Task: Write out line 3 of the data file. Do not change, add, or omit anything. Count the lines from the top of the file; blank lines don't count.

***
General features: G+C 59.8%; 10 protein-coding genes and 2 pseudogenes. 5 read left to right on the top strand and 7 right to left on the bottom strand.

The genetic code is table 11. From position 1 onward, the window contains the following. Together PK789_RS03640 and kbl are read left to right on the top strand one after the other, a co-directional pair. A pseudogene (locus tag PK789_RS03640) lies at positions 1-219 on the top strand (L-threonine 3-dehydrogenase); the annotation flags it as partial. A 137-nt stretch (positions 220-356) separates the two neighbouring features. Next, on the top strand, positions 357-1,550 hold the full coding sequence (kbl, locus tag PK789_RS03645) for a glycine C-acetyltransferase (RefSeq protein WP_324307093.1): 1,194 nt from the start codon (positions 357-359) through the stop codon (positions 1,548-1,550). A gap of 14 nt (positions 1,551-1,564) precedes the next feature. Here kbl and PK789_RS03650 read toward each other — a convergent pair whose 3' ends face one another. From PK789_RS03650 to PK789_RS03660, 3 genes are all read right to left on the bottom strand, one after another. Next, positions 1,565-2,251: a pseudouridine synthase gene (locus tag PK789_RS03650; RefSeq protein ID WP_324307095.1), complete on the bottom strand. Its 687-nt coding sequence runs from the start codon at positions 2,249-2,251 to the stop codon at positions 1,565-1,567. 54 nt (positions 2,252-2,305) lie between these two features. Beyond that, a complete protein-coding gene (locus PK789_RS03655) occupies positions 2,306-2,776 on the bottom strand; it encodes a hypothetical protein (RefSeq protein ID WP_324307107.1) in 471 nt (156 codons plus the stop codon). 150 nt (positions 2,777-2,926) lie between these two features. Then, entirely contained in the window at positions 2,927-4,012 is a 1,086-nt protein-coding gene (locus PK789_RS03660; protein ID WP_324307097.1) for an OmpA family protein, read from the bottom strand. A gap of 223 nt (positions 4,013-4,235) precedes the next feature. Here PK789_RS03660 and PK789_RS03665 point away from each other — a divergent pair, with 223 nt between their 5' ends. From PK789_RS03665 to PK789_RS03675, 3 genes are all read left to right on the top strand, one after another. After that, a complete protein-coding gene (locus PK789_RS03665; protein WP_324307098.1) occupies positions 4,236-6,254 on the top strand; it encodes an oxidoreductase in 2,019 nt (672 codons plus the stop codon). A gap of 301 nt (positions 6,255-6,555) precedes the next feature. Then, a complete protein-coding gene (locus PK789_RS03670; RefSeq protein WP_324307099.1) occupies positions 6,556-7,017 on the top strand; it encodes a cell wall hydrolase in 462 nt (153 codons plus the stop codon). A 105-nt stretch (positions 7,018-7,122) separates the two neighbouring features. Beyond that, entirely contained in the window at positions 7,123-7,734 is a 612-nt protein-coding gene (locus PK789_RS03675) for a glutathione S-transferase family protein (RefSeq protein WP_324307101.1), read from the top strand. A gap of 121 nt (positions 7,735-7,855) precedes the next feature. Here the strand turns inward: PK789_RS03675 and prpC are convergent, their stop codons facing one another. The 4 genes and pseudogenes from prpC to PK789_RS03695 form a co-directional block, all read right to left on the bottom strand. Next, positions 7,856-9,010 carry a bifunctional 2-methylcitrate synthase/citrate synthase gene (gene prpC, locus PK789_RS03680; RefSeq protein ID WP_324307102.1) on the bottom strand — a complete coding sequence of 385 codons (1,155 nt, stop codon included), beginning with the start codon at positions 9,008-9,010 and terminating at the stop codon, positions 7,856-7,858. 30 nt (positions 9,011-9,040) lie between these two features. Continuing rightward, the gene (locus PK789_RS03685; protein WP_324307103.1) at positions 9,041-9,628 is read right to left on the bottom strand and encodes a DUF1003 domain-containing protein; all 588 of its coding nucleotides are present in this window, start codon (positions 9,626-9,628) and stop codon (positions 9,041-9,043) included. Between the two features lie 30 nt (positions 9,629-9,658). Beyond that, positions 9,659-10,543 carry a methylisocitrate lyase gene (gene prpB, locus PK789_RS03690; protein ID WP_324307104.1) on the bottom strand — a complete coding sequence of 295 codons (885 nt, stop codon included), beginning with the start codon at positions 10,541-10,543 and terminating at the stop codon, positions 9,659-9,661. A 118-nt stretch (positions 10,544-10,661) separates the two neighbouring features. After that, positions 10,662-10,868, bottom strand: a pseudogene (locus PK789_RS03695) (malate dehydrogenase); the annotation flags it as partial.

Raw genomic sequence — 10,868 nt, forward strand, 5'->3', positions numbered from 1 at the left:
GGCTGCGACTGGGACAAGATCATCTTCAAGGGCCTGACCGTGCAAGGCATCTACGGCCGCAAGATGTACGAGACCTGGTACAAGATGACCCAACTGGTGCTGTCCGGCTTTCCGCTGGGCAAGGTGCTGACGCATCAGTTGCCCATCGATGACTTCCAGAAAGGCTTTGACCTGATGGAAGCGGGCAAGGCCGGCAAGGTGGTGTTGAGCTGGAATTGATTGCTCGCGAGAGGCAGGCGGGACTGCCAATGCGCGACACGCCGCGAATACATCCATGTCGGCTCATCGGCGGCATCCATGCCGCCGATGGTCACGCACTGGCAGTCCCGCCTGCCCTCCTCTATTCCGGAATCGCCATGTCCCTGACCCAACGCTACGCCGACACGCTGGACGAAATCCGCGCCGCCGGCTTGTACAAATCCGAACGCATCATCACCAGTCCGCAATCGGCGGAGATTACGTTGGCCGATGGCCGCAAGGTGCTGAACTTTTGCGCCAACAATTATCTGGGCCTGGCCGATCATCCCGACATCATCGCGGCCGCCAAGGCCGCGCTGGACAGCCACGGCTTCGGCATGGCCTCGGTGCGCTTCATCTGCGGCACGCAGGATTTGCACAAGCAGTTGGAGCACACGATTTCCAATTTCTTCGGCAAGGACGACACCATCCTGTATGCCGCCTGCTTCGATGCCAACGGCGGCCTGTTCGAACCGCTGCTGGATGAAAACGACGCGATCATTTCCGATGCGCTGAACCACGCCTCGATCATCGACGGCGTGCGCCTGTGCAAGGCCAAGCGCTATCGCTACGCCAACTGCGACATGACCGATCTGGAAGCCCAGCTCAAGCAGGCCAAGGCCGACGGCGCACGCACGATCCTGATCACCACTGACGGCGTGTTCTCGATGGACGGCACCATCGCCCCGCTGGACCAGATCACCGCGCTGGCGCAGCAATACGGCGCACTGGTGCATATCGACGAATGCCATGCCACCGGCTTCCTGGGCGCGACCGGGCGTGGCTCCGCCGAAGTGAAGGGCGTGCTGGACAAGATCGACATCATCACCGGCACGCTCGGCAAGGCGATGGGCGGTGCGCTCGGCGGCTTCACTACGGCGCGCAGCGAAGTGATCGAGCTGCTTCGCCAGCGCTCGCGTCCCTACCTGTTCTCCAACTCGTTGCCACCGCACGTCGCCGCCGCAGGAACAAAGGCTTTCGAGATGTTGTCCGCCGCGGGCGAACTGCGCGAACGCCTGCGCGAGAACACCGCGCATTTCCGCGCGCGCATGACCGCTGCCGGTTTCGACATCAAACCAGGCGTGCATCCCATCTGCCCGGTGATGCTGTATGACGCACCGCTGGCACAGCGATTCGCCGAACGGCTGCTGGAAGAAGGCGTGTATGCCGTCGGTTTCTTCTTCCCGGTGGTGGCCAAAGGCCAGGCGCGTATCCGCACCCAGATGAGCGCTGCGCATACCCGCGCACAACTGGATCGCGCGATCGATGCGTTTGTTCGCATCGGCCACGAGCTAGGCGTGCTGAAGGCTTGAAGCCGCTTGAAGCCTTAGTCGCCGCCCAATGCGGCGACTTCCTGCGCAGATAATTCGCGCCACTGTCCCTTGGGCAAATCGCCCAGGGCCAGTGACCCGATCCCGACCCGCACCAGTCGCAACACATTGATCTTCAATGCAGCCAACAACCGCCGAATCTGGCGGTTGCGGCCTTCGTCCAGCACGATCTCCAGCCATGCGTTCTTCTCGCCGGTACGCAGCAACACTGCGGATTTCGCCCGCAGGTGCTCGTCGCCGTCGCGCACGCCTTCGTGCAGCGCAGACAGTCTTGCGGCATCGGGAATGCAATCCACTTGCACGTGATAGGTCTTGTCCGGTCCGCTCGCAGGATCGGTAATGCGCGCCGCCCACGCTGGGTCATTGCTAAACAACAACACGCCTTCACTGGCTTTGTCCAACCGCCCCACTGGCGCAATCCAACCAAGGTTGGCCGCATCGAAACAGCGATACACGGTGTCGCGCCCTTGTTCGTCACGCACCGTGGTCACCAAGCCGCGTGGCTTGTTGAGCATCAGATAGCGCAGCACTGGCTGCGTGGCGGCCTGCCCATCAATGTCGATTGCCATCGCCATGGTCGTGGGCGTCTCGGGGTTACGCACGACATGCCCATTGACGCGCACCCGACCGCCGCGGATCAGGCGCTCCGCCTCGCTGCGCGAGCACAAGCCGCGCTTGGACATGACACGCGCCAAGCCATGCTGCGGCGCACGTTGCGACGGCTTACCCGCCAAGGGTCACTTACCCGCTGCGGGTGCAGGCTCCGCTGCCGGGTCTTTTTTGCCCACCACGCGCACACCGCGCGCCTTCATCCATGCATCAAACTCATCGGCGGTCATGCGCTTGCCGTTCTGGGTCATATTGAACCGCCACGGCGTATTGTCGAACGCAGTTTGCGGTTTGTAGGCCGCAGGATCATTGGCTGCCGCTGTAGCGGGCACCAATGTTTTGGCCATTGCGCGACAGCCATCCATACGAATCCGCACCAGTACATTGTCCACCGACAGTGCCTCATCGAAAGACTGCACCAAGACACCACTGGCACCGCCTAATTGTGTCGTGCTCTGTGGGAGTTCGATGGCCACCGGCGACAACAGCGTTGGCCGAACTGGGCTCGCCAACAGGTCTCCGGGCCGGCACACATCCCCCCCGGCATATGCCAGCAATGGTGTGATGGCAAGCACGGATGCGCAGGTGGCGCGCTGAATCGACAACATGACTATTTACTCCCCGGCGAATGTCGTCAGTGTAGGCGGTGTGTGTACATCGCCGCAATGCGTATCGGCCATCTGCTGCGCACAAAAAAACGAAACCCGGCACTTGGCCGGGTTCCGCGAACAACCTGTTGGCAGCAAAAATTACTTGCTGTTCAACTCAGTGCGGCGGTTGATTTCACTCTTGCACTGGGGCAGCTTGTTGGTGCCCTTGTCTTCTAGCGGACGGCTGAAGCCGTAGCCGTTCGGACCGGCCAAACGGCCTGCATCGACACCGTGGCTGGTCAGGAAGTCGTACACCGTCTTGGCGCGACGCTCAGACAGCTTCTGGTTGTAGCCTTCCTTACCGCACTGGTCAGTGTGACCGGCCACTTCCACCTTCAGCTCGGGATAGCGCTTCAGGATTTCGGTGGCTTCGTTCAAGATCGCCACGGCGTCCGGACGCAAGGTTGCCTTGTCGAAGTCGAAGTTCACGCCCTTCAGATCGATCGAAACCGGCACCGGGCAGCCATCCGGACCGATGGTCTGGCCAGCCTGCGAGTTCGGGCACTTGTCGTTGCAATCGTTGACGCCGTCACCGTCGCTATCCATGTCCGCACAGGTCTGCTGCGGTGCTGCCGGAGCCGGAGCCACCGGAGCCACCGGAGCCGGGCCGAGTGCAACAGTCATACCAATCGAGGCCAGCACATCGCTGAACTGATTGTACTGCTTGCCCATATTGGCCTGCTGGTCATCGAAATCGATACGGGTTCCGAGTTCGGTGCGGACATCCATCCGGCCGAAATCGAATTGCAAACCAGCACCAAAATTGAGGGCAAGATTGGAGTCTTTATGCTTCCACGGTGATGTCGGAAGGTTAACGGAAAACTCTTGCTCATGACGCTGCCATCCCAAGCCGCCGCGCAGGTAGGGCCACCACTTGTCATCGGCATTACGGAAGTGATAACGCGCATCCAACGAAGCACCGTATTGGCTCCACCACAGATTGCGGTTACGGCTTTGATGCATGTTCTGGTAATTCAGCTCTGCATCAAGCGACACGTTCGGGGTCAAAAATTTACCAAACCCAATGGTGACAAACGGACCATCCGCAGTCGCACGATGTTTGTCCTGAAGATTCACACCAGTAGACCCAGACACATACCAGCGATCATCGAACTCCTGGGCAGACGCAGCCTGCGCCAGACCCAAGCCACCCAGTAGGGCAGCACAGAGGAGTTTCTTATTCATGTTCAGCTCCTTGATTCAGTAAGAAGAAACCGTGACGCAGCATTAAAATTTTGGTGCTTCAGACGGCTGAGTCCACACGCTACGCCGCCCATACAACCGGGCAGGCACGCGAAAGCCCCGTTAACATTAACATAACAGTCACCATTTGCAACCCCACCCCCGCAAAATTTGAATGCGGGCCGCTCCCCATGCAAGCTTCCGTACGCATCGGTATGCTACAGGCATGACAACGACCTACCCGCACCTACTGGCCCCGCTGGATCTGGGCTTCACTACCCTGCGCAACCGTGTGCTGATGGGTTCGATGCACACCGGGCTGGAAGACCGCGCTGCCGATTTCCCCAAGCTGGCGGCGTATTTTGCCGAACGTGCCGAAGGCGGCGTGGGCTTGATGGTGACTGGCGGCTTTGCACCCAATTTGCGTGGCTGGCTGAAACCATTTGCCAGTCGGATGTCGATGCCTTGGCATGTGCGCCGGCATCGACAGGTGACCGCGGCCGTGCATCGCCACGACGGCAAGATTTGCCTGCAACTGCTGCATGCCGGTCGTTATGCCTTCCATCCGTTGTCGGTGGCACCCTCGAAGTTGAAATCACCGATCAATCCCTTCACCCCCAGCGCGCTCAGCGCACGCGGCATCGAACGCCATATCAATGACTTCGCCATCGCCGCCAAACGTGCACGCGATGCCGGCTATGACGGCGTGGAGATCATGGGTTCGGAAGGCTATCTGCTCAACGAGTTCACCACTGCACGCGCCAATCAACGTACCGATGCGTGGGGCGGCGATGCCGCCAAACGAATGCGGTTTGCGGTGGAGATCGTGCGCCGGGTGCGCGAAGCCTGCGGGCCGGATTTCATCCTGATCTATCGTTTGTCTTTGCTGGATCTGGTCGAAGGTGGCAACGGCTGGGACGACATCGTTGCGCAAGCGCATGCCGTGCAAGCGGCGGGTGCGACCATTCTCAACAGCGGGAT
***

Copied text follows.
Raw genomic sequence — 10,868 nt, forward strand, 5'->3', positions numbered from 1 at the left: